16.          T. H. Suominen et al., Regular Strength and Sprint Training Counteracts Bone Aging: A 10-Year Follow-Up in Male Masters Athletes. JBMR Plus 5, e10513 (2021).

17.          C. Lambert, B. R. Beck, A. T. Harding, S. L. Watson, B. K. Weeks, Regional changes in indices of bone strength of upper and lower limbs in response to high-intensity impact loading or high-intensity resistance training. Bone 132, 115192 (2020).

18.          C. Liu et al., Effects of combined calcium and vitamin D supplementation on osteoporosis in postmenopausal women: a systematic review and meta-analysis of randomized controlled trials. Food Funct 11, 10817-10827 (2020).

19.          M. Fusaro et al., Vitamin K and Osteoporosis. Nutrients 12,  (2020).

20.          B. Tesfamariam, Involvement of Vitamin K-Dependent Proteins in Vascular Calcification. J Cardiovasc Pharmacol Ther 24, 323-333 (2019).

21.          J. M. Kindblom et al., Plasma osteocalcin is inversely related to fat mass and plasma glucose in elderly Swedish men. J Bone Miner Res 24, 785-791 (2009).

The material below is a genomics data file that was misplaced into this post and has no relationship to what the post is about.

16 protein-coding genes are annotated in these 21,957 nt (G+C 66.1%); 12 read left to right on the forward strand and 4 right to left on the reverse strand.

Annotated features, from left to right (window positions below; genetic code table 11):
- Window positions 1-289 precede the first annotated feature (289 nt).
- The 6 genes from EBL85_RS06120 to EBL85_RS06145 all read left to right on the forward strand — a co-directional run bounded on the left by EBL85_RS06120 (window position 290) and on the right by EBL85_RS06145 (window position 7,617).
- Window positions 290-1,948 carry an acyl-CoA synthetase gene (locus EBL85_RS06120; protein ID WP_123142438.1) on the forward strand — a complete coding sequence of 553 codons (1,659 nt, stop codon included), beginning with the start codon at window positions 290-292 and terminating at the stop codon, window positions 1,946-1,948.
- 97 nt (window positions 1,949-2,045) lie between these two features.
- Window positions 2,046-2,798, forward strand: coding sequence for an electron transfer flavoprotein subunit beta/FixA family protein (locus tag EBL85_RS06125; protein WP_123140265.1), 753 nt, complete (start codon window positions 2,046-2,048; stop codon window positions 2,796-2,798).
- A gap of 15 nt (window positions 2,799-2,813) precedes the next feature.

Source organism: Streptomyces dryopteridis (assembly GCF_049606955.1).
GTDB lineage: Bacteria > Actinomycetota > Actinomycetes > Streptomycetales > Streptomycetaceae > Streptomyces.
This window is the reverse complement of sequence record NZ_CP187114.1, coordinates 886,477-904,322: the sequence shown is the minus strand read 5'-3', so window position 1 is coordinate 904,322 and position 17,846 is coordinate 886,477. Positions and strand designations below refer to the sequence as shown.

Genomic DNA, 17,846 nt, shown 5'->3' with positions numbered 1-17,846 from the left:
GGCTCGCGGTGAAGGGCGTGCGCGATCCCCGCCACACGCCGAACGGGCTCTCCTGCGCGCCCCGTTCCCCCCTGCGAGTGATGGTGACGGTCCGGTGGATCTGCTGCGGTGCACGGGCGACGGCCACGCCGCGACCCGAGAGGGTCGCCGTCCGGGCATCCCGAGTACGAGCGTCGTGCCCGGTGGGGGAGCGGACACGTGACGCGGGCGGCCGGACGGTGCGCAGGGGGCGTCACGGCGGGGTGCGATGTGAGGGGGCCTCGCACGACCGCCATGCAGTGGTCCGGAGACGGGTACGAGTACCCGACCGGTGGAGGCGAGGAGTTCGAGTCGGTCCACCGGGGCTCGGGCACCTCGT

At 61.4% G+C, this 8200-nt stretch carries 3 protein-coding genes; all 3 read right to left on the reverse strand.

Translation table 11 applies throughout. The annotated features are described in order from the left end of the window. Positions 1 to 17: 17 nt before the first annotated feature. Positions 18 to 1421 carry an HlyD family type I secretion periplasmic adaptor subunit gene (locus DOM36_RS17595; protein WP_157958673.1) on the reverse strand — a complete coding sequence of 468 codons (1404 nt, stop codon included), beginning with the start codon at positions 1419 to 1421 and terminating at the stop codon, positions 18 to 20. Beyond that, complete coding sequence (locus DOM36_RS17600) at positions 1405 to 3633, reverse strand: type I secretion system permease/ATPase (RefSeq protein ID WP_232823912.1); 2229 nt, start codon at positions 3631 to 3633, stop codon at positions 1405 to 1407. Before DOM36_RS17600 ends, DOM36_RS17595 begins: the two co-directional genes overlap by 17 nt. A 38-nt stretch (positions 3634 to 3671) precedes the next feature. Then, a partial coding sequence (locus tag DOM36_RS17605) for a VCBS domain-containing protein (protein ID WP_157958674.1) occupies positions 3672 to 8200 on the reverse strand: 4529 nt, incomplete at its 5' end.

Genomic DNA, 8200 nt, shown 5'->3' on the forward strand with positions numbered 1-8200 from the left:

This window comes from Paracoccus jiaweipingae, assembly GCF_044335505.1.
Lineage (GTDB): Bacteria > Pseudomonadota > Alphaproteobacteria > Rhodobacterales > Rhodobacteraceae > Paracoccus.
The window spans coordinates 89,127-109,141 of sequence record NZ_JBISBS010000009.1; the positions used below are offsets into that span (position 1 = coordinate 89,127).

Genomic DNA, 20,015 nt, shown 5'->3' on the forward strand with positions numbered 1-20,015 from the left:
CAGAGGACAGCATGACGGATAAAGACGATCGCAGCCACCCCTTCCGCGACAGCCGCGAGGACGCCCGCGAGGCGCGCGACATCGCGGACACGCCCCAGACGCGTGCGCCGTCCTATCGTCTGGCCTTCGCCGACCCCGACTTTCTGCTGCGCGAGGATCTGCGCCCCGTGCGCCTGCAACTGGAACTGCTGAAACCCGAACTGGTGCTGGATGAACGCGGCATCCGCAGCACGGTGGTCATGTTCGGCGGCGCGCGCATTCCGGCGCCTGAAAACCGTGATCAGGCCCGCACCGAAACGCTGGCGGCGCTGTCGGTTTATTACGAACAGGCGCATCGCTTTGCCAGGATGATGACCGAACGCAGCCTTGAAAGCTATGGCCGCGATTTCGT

22.          H. M. Noh et al., Relationships between cognitive function and body composition among community-dwelling older adults: a cross-sectional study. BMC Geriatr 17, 259 (2017).


Images created by m-imagephotography and rbv


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Woman Yoga Nidra

Yoga Nidra for Better Sleep

Disrupted sleep increases anxiety and depression. Yoga Nidra is an effective method that has helped many people overcome insomnia.

Beautiful Woman Running On Treadmill

Low-Intensity Cardio for Metabolic Health

Emerging research shows that low-intensity cardio is the best way to improve your metabolic and cardiovascular health.

Strong bones, strong brain.

Strong Bones, Strong Mind

Regular exercise releases osteocalcin from your bones. Once in circulation, osteocalcin enters your brain to support learning and memory.